|TAV 2||I00 µg/mL|
|TAV 3||110 µg/Ml|
This study was designed to determine the phenotypic resistance in Citrobacter species and Antibiogram profile of Citrobacter species isolated from University College Hospital (UCH), Ibadan. The present study indicates that, of the 20 clinical isolates from the University College Hospital (UCH), Ibadan, 4 (20%) were Citrobacter species (Citrobacter freundii-3, Citrobacter sakazakii-1) with 1 (25%). This is much higher than that reported by Khanna A et al.  (4.70% of the Citrobacter spp out of a total of 1830 gram negative bacilli), but similar to the report of Avinash et al. (25.1% out of 1000 clinical samples). This high prevalence might be due to lack of preventive measures during the handling of the patients in these hospitals. A majority of the isolates were recovered from urinary samples (50%), while the remaining 50% were from sputum and ear swab. This low prevalence of Citrobacter spp from this research is similar to the report of Onoh RC et al.  who isolated five Citrobacter spp from a total of 252 bacterial isolates, cultured from urinary samples. Metri BC and Jyothi P  reported that invasive procedures like, catheterization helps the bacteria to colonize the urinary bladder. The presence of intact immune system in the host helps in defending against the pathogen to certain extent, but when the patients are immunocompromised, the condition would be fatal.
The study by Whitby has found Citrobacter in 12% of acute infections. Some studies reported that Citrobacter species appears to be one of the contributing organisms in causing urinary tract infection [17,18]. The antibiogram profile of the Citrobacter spp (Table 2) showed a significantly high level of resistance among all the isolates. In this study, Ofloxacin was active against all the four Citrobacter isolates (100%), with diameter zone of inhibition ranging from 18 mm to 25 mm. Closely followed is Piperacillin/Tazobactam which was active against three out of the four isolates (75%) with diameter zone of inhibition ranging from 26 mm to 40 mm. Two of the isolates (50%) showed susceptibility to Co-trimoxazole (24 mm and 30 mm), and Imipenem (18 mm and 35 mm). The Citrobacter spp also demonstrated resistance to the β-lactam antibiotics. The rate of resistance among the isolates to Cephalosporins was high. Cefoxitin and Cefotaxime resistance were seen in all the four isolates (100%) while Ceftazidime resistance was observed in three of the isolates (75%). All the isolates were, however, resistant to Cloxacillin (100%), Oxacillin (100%), Piperacillin (100%) and combination of Ampicillin+Clavulanic acid (100%), Meropenem (100%) and Nystatin (100%). Citrobacter sakazakii demonstrated extreme multidrug resistance to all the drugs used except Ofloxacin. Over-prescription of antibiotics, lack of compliance, extensive use of antibiotics in Agriculture, poor infection control in health care settings, poor hygiene and sanitation and absence of new antibiotics being discovered have been linked to the development of resistant bacterial strains. Another likely cause of antibiotic resistance is poor drug quality which has been a major threat to healthcare system in Nigeria. In this study, Citrobacter freundii was the commonest species which was isolated, as also was the case in other studies [14,18]. ESBL production was found to be phenotypically absent in all the isolates (Table 3), using the combined disc potentiation method which differs from the 25% (1 out of 4) occurrence reported by Yusha’u (2010). It has been reported that the occurrence and distribution of ESBL producers among Enterobacteriaceae differs from country to country and hospital to hospital. However, the resistance shown by these Citrobacter spp isolates might be due to other mechanisms of resistance other than β-lactamase production. As shown in Table 5, the MIC values of Piperacillin/Tazobactam tested against the Citrobacter isolates are very high (100 μg/mL and 110 μg/ mL). This may be a pointer that these isolates could develop resistance to these combined antibiotics if proper antibiotic administration measures are not put in place.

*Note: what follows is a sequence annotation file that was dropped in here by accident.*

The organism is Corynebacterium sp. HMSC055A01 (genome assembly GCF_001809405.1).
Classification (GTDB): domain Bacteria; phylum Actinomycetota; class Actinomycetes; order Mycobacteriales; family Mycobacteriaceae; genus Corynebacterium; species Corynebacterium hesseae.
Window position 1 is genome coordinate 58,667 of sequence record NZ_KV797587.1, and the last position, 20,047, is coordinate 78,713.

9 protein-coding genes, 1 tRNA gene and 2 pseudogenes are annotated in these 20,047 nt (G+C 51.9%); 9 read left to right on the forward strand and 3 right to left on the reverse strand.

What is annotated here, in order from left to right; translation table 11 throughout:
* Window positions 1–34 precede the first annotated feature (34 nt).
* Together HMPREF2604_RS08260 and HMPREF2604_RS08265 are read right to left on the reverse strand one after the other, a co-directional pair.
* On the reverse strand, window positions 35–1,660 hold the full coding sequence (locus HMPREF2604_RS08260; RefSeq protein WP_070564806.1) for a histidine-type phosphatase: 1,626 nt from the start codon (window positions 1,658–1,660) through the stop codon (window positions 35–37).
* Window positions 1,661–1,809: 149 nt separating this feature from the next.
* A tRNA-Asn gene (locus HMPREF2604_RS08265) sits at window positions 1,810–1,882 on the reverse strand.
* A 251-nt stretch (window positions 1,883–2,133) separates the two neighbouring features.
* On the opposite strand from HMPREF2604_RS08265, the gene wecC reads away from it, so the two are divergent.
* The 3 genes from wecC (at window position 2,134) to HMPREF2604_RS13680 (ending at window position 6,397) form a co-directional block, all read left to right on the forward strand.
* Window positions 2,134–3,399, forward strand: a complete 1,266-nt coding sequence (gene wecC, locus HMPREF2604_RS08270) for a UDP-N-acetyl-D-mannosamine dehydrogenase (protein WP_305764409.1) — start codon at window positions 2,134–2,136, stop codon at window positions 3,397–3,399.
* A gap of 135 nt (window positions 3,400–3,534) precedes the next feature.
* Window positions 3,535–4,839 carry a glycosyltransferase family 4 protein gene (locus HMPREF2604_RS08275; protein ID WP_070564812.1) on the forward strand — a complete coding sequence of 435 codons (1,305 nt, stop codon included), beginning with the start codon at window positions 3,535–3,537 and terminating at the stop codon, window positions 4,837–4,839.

The strength of this study is the broad population of interest, involving both the in and out-patients samples reflects the circulating resistance, and the wide range of antibiotics used, involving almost all classes of antibiotics. There are however some limitations. This study had a relatively small sample size. This is due to the low prevalence of Citrobacter species among the isolates from the two tertiary health institutions, which has also been reported across the globe. Susceptibility testing was also carried out using antibacterial from few groups of antibiotics, excluding the aminoglycosides, tetracyclines, and macrolides.
Further area to be exploited for future research is the genetic diversity and the characterization of these antibiotic resistant Citrobacter strains. This will enable us confirm the mechanisms of resistance exhibited by these strains and the various genes responsible for their resistance.